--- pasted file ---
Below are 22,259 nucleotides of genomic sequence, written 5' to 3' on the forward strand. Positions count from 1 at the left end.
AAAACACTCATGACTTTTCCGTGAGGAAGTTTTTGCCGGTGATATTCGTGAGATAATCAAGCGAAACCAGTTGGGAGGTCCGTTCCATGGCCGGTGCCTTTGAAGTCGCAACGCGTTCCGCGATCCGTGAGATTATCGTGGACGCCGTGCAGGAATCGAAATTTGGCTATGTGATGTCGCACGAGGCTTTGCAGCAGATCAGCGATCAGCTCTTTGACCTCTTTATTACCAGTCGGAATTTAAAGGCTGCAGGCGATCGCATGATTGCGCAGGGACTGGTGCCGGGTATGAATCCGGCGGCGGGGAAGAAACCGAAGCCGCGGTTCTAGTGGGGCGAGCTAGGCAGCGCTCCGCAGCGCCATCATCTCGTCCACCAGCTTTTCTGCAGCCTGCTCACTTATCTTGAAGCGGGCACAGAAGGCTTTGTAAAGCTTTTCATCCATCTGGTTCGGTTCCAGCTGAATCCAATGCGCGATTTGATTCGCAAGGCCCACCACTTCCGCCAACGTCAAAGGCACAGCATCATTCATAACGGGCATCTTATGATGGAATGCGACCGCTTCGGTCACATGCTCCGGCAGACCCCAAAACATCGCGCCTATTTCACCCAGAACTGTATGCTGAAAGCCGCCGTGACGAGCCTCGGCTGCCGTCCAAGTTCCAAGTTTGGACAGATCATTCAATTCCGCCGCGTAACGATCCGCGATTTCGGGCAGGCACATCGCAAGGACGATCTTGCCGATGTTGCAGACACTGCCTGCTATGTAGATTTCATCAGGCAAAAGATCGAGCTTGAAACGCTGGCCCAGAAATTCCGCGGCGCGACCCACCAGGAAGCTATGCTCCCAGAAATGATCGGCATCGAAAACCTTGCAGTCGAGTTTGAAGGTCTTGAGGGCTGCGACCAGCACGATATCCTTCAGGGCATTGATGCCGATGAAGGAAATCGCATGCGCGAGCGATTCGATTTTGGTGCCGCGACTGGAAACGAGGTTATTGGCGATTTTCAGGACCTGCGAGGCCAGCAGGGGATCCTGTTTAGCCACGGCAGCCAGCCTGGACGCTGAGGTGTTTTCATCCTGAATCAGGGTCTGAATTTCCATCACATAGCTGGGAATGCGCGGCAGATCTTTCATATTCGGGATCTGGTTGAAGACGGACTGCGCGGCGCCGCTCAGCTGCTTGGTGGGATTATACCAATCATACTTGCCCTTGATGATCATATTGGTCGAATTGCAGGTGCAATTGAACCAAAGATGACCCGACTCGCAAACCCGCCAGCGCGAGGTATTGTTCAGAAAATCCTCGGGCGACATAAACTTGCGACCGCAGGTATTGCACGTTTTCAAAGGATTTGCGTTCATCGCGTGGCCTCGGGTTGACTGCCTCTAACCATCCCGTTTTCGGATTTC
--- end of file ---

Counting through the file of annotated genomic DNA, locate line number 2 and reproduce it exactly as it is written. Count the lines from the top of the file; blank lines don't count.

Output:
AAAACACTCATGACTTTTCCGTGAGGAAGTTTTTGCCGGTGATATTCGTGAGATAATCAAGCGAAACCAGTTGGGAGGTCCGTTCCATGGCCGGTGCCTTTGAAGTCGCAACGCGTTCCGCGATCCGTGAGATTATCGTGGACGCCGTGCAGGAATCGAAATTTGGCTATGTGATGTCGCACGAGGCTTTGCAGCAGATCAGCGATCAGCTCTTTGACCTCTTTATTACCAGTCGGAATTTAAAGGCTGCAGGCGATCGCATGATTGCGCAGGGACTGGTGCCGGGTATGAATCCGGCGGCGGGGAAGAAACCGAAGCCGCGGTTCTAGTGGGGCGAGCTAGGCAGCGCTCCGCAGCGCCATCATCTCGTCCACCAGCTTTTCTGCAGCCTGCTCACTTATCTTGAAGCGGGCACAGAAGGCTTTGTAAAGCTTTTCATCCATCTGGTTCGGTTCCAGCTGAATCCAATGCGCGATTTGATTCGCAAGGCCCACCACTTCCGCCAACGTCAAAGGCACAGCATCATTCATAACGGGCATCTTATGATGGAATGCGACCGCTTCGGTCACATGCTCCGGCAGACCCCAAAACATCGCGCCTATTTCACCCAGAACTGTATGCTGAAAGCCGCCGTGACGAGCCTCGGCTGCCGTCCAAGTTCCAAGTTTGGACAGATCATTCAATTCCGCCGCGTAACGATCCGCGATTTCGGGCAGGCACATCGCAAGGACGATCTTGCCGATGTTGCAGACACTGCCTGCTATGTAGATTTCATCAGGCAAAAGATCGAGCTTGAAACGCTGGCCCAGAAATTCCGCGGCGCGACCCACCAGGAAGCTATGCTCCCAGAAATGATCGGCATCGAAAACCTTGCAGTCGAGTTTGAAGGTCTTGAGGGCTGCGACCAGCACGATATCCTTCAGGGCATTGATGCCGATGAAGGAAATCGCATGCGCGAGCGATTCGATTTTGGTGCCGCGACTGGAAACGAGGTTATTGGCGATTTTCAGGACCTGCGAGGCCAGCAGGGGATCCTGTTTAGCCACGGCAGCCAGCCTGGACGCTGAGGTGTTTTCATCCTGAATCAGGGTCTGAATTTCCATCACATAGCTGGGAATGCGCGGCAGATCTTTCATATTCGGGATCTGGTTGAAGACGGACTGCGCGGCGCCGCTCAGCTGCTTGGTGGGATTATACCAATCATACTTGCCCTTGATGATCATATTGGTCGAATTGCAGGTGCAATTGAACCAAAGATGACCCGACTCGCAAACCCGCCAGCGCGAGGTATTGTTCAGAAAATCCTCGGGCGACATAAACTTGCGACCGCAGGTATTGCACGTTTTCAAAGGATTTGCGTTCATCGCGTGGCCTCGGGTTGACTGCCTCTAACCATCCCGTTTTCGGATTTC